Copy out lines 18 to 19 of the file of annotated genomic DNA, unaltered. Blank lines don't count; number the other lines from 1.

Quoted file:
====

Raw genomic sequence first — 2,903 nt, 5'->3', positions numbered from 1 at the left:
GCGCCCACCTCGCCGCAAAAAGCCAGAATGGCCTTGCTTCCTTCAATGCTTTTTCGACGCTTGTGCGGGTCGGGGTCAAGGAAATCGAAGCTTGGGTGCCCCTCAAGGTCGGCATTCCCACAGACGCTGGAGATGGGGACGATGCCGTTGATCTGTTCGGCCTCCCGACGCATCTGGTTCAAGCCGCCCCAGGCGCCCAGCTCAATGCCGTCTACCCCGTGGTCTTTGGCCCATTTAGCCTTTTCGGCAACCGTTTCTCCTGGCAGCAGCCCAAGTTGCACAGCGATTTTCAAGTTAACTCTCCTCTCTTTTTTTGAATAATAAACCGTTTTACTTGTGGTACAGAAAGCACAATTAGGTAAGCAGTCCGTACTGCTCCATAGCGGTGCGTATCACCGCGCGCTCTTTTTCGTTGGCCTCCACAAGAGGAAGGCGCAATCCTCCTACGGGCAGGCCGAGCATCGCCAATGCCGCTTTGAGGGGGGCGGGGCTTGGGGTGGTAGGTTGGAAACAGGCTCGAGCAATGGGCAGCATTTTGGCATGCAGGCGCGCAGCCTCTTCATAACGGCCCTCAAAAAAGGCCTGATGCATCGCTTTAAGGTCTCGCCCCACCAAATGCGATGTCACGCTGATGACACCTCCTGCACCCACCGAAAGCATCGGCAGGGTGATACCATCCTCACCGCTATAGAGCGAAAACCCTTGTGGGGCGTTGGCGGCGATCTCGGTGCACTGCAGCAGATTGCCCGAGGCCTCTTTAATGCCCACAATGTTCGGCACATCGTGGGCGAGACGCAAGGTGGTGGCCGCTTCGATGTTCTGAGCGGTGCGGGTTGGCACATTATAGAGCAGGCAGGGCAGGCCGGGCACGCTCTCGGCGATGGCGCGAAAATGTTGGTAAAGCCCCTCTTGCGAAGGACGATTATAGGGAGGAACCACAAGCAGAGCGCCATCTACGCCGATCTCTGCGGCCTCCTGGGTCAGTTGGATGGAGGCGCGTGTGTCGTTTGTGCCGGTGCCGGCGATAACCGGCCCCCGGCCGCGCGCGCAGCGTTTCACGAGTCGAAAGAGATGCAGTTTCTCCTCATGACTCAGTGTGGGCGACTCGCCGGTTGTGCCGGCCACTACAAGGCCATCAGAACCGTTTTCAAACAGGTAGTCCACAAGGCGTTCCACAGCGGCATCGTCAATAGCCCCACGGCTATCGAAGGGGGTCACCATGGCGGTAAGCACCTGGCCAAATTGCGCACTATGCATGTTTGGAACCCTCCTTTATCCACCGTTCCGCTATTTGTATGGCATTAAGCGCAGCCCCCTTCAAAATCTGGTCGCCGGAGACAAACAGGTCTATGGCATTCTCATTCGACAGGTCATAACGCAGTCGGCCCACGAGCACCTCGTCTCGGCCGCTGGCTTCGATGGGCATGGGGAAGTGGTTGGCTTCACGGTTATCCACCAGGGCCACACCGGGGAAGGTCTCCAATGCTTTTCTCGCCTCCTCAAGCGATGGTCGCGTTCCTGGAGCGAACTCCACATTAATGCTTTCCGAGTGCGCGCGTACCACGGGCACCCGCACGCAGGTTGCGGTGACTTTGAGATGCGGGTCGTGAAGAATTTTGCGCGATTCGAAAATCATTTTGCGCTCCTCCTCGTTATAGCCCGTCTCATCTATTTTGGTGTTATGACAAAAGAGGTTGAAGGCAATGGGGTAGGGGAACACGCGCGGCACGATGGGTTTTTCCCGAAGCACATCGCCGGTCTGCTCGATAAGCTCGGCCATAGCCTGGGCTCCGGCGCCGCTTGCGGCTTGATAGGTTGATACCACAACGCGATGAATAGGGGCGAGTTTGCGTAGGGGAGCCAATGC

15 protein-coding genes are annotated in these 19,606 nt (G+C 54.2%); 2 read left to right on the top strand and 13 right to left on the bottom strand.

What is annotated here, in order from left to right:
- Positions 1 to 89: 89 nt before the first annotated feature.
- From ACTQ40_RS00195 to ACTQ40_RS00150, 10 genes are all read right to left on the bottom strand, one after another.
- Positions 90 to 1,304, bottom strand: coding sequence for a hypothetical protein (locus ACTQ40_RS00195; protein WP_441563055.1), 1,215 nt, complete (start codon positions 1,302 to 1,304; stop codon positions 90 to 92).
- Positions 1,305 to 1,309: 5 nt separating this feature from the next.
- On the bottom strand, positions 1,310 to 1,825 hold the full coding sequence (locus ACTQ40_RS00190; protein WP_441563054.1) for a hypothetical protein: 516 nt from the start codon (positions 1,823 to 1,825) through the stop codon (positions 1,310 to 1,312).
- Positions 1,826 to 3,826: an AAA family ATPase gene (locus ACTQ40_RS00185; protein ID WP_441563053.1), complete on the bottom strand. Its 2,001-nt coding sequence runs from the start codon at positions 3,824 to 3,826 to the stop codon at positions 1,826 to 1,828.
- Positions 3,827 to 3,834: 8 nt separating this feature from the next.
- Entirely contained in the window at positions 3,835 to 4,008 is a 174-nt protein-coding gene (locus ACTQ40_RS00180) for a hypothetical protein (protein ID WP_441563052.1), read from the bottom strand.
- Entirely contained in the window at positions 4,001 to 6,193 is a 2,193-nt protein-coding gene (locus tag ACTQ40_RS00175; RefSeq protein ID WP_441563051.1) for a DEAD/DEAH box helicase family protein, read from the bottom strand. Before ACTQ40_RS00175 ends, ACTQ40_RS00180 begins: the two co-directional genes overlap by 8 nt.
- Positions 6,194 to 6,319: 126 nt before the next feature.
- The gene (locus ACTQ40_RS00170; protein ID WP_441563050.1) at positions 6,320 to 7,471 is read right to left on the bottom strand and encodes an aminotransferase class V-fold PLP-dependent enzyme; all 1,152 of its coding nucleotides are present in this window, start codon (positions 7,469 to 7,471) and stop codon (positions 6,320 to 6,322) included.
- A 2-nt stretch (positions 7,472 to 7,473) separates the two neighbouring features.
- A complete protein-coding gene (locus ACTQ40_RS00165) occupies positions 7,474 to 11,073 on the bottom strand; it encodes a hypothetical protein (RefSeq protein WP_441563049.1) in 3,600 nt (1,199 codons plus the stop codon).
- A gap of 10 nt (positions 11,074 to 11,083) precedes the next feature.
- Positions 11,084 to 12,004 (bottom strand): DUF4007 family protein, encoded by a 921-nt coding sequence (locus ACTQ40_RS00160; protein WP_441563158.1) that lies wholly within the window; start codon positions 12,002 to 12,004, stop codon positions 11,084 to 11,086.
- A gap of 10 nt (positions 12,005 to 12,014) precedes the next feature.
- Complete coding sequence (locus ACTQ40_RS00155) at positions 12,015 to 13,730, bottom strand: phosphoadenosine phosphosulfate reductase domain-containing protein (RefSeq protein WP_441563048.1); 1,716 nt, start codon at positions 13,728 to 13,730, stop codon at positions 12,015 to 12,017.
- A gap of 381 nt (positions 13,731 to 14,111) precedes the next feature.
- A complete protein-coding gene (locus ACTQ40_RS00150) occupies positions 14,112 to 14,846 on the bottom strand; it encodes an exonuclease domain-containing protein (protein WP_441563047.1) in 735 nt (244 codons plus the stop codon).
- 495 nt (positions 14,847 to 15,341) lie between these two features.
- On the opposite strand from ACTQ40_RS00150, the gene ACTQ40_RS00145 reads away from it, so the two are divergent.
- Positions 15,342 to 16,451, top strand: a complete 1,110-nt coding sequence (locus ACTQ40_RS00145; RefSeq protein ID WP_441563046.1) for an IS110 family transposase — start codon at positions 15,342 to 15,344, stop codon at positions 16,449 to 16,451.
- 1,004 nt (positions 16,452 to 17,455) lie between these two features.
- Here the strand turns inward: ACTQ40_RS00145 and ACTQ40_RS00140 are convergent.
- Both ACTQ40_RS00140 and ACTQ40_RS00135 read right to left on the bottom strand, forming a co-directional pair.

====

- A gap of 10 nt (positions 11,074 to 11,083) precedes the next feature.
- Positions 11,084 to 12,004 (bottom strand): DUF4007 family protein, encoded by a 921-nt coding sequence (locus ACTQ40_RS00160; protein WP_441563158.1) that lies wholly within the window; start codon positions 12,002 to 12,004, stop codon positions 11,084 to 11,086.